Spending Thanksgiving With My Boyfriend's Family

I have a little shopping problem, and I don’t mean shoes and coats (well, those too, sometimes). See, I’m always very much in the market for a family — sprawling and functional, nuclear and extended, and tooth-achingly apple-pie American. It’s through no fault of my own, really. I’m an only child of divorced parents and though one of those parents is wonderful, the other one is actually Lord Voldemort.

As any self-satisfied Psych 101 student would expect, my pursuit of a father figure, sibling stand-ins, and cousinly camaraderie has had an impact on my dating life. It’s not like I cherrypick dudes with idyllic backgrounds, but it’s certainly something I take into account. I’ve tried dating people with baggage like mine, and it only worked until our arms gave out. My current boyfriend is pretty unencumbered as far as baggage goes, and though he’s not accustomed to heavy lifting, he usually has a hand free to help with mine.

I’m absolutely in love with my boyfriend’s family. He knows it and they know it, and I should probably be more embarrassed about it than I am. And that is how I wound up in a car with my boyfriend, his brother, and my mother last Wednesday, trekking up to my boyfriend’s parents’ home in New England. Last Wednesday, if you’ll recall, was the day before Thanksgiving.

Combining our disproportionate families for a holiday would have been nerve-wracking enough if we lived in the same town. I am apparently incapable of doing anything halfway, so this particular merger entailed a six-hour car drive (12 hours cumulatively) and a three-night sleepover. Our moms had only met once before very briefly, and my mom had never met his dad before. And while she is not fundamentally different from them, I’m also not so sure they have tons in common.

Also, even though the boyfriend and I didn’t really discuss that this was kind of a serious step, it was kind of a serious step, was it not? My anxiety, which is always overactive around the holidays, was off the charts for days.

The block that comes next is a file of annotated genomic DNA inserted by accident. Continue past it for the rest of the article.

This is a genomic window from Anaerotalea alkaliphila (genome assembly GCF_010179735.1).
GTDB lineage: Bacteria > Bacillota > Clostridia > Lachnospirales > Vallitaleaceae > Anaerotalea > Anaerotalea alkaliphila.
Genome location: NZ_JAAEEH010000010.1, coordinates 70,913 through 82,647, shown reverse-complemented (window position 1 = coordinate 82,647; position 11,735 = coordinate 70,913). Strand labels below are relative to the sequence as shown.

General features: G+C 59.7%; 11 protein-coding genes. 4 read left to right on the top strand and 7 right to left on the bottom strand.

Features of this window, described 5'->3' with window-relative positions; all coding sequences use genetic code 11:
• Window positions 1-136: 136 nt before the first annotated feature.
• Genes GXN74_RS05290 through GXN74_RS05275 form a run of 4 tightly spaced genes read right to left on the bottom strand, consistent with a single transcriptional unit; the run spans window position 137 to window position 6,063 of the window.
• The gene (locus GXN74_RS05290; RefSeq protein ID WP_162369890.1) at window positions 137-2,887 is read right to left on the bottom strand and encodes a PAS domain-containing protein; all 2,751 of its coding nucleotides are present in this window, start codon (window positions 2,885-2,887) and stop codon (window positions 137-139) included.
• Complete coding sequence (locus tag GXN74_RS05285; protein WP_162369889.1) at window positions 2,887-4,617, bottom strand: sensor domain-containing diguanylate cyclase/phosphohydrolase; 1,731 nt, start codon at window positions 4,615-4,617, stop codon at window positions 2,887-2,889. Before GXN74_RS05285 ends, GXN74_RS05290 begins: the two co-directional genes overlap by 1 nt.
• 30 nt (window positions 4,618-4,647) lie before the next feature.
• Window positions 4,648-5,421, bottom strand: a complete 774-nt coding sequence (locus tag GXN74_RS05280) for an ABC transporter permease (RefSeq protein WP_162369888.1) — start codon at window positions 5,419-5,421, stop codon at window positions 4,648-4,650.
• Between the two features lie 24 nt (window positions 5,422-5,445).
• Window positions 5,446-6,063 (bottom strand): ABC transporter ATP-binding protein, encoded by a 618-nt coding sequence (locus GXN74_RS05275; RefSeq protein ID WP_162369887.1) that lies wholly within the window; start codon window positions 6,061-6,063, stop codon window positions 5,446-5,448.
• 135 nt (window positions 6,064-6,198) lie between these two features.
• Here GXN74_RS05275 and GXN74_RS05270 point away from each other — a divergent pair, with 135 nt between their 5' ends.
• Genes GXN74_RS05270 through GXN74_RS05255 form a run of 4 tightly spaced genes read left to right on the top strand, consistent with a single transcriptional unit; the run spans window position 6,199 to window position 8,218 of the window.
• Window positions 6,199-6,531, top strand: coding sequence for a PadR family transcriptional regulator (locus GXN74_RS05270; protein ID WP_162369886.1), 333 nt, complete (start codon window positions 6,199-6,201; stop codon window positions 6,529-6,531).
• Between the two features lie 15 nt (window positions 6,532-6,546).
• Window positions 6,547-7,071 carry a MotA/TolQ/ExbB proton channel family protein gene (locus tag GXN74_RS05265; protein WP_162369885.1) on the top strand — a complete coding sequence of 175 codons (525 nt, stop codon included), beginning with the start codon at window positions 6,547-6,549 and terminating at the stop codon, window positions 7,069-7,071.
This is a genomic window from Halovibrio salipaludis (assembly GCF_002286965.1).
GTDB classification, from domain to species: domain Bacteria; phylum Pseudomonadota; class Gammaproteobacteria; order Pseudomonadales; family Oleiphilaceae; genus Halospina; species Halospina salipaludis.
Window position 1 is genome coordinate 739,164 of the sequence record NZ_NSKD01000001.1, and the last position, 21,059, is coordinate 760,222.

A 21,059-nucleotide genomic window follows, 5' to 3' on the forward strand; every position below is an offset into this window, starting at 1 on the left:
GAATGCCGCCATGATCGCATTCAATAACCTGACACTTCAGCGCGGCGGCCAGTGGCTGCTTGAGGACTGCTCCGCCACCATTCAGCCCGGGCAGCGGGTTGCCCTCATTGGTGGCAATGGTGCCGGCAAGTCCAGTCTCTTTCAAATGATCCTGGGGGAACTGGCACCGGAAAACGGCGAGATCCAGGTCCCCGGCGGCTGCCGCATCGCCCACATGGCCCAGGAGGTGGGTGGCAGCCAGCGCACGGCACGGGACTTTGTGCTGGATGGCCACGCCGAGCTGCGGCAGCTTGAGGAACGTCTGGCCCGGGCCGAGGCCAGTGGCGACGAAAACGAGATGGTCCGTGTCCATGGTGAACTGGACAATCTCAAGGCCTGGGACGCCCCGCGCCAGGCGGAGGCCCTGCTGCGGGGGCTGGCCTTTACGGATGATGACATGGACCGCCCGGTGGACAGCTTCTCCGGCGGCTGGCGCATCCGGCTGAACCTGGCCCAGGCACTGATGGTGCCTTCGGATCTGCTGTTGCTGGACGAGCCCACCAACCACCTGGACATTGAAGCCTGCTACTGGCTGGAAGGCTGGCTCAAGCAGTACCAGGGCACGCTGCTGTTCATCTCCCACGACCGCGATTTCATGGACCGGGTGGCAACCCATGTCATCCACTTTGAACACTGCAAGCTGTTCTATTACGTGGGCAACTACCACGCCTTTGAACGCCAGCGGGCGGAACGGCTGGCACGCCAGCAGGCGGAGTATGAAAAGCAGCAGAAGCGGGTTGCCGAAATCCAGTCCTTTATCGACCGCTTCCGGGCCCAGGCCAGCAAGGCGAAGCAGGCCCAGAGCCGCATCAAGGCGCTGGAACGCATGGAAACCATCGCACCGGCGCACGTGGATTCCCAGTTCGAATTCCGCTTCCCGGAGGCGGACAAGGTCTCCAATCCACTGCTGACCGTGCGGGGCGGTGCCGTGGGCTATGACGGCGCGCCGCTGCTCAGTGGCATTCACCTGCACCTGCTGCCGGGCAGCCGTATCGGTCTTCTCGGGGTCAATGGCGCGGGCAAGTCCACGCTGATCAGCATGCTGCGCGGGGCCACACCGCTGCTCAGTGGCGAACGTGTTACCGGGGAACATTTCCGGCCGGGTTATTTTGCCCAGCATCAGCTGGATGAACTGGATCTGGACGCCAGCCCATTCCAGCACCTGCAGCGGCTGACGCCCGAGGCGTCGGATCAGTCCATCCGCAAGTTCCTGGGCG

Well. Everything went perfectly.

Yes, really. Everything went smoothly — better than smoothly, even. Our parents got along, to the best of my knowledge. Nobody fought. Nobody screamed. Nobody burned the turkey. It didn’t feel uncomfortable. Everyone drank a normal amount of wine and refrained from behaving preposterously at the dinner table. It was a sexless, futon-in-the-living-room weekend, and so there were no mid-coitus parental interruptions. I sort of thought I’d have more drama to report.

My boyfriend and I have handled some big steps more gracefully than others. We were both too drunk to remember our first kiss. I didn’t want to label our relationship for months. We may not have even said “I love you” before I bought plane tickets to come join him and his massive extended family on their annual beach vacation. Though we’ve had our share of scrapbook moments, we’ve also had many that aren’t worthy of a Snapchat.

This past weekend, though? Scrapbook moments on scrapbook moments (and, fine, also Snapchats on Snapchats). I thought that it might make me sad for my mom and I to tack ourselves onto this Platonic ideal of a family — that it might cast our comparative solitude into sharp relief. I worried that I might get jealous of my boyfriend, as I sometimes do, because he’s just got an unfairly solid support network. But a house full of people is distracting, and I was too busy reveling in that and eating pumpkin pie to feel sad about the many relatives I no longer speak to, or to contemplate whether or not I’m worthy of love.

For all I know, our next big step (which is what – moving in together? Jesus.) could be a disaster of epic proportions. But nothing can erase this abnormally picture-perfect Thanksgiving and trust — I am going to cling to this memory.

I’ve got a good dude, and he’s got a good family. And with my purchase officially mom-approved, it might be time to rip off the tags and toss the receipt.

Image: brianna.lehman/Flickr